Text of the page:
After drawing people on the Metro long enough, I’ve become attuned to their day-to-day generalities: where they sit, what they do, and even what they wear. In picking out markers to match the palette of the Metro rider in this very government-oriented town, I’ve found that beige and light blue are very apt and useful colors to always have on hand.
In art school, we had life drawing classes where we had three full hours to render a model in a controlled and predictable environment. If you were the type, then you enjoyed the three hours of trying to render the model with conté crayons, india ink washes, or various degrees of graphite. I was not this type, finding the classes too long, too boring, and the techniques requiring not enough life or excitement. This is why I love drawing on the Metro: you don’t know who will be your model, how they will pose, or how much time you’ll have to sketch it all with just one pen. Such was the case here: this gentleman appeared once a few passengers left the train, and I had only a few minutes to draw him. It’s not to the exacting academic standards of those life drawing classes, but rather real world, real life, and a lot of fun to do.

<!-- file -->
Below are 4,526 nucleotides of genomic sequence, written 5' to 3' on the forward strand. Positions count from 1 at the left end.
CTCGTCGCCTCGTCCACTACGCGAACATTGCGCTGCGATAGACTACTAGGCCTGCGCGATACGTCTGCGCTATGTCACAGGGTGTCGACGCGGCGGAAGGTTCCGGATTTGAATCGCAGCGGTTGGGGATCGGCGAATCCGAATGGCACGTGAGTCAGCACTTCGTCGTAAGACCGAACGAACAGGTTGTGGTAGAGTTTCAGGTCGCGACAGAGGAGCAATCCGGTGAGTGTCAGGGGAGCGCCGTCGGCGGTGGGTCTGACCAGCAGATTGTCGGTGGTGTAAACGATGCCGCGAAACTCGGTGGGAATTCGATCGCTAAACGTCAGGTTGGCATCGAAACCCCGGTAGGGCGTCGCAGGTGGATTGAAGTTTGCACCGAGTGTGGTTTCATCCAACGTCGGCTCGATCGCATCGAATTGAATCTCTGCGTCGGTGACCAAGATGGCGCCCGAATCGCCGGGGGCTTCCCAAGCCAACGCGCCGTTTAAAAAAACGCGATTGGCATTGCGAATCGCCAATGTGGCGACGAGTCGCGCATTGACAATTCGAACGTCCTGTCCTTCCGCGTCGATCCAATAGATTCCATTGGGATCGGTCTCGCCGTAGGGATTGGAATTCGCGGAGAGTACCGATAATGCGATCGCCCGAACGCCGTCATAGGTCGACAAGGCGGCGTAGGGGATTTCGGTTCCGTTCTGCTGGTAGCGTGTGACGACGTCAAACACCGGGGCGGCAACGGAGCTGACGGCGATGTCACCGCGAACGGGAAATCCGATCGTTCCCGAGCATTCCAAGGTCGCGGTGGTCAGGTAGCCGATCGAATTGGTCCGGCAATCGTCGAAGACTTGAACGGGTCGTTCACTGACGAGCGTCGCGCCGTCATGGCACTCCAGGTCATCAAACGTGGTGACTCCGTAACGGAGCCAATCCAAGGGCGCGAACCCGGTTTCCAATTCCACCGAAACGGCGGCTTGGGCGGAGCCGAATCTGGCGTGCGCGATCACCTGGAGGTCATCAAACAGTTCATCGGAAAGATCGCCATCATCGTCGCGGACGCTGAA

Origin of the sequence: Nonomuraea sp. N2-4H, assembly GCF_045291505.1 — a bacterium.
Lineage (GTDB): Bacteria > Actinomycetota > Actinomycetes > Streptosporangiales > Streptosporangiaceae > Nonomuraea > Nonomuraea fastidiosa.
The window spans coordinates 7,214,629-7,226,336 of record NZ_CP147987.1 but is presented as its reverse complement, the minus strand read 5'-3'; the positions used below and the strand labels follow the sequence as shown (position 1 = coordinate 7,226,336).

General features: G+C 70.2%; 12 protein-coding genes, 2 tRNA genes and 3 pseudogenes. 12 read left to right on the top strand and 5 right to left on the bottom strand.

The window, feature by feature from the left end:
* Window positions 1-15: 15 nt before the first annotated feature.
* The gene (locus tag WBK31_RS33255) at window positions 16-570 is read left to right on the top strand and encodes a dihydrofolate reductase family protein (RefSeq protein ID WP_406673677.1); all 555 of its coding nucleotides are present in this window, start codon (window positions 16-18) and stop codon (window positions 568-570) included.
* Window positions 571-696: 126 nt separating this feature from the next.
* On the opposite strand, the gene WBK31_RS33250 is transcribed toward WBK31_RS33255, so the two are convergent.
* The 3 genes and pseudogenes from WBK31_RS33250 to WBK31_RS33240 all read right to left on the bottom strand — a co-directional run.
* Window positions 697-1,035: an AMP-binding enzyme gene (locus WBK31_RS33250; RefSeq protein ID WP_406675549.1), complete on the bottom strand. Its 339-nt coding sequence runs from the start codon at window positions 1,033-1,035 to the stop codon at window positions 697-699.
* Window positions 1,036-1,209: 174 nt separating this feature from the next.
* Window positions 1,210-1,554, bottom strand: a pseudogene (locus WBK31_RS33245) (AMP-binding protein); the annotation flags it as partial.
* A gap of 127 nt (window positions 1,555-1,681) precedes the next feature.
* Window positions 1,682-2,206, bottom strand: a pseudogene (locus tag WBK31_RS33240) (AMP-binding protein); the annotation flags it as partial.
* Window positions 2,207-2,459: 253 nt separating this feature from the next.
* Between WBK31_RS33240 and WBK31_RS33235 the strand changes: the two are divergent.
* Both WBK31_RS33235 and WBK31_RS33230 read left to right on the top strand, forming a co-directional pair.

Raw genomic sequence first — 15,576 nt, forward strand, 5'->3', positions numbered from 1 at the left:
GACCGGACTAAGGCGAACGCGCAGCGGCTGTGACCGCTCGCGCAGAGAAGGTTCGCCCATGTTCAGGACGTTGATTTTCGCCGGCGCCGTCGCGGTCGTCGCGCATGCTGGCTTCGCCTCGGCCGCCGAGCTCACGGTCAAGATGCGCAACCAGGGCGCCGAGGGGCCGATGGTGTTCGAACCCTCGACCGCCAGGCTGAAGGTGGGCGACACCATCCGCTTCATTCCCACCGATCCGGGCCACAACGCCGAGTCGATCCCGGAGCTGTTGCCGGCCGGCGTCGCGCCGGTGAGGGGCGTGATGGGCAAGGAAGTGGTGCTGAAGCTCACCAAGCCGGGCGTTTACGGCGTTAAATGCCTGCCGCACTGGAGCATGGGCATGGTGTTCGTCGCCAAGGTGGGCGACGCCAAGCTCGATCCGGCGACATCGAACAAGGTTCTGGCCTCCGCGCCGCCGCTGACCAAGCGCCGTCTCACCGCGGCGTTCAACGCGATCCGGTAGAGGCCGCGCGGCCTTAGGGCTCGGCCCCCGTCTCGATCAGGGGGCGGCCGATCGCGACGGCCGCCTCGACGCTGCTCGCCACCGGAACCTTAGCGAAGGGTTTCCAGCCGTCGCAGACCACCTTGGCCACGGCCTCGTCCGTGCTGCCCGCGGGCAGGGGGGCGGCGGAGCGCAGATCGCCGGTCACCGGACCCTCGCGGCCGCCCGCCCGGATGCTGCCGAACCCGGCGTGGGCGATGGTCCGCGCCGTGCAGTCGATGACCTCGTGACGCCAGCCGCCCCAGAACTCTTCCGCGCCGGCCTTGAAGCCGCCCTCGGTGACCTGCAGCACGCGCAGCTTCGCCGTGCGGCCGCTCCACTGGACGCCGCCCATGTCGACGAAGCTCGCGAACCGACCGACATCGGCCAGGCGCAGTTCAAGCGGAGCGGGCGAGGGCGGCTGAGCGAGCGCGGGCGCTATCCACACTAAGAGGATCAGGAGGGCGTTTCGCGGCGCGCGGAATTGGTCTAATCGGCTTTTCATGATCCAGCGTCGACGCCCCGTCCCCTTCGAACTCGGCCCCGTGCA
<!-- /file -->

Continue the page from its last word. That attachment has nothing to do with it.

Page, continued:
Sketching on a commuter train is never a guarantee of anything; you’re never guaranteed a good seat, you’re never guaranteed good subjects or poses, and you’re never guaranteed enough time to capture a subject. Either way, if you’ve chosen to sketch the people around you instead of reading a paper or doing whatever you do on a smartphone (or even merely sleep), then you grab whatever faces you can and scrawl away. The faces may not be much, but they are good practice and they do keep the hand moving, the ink flowing, and the mind going.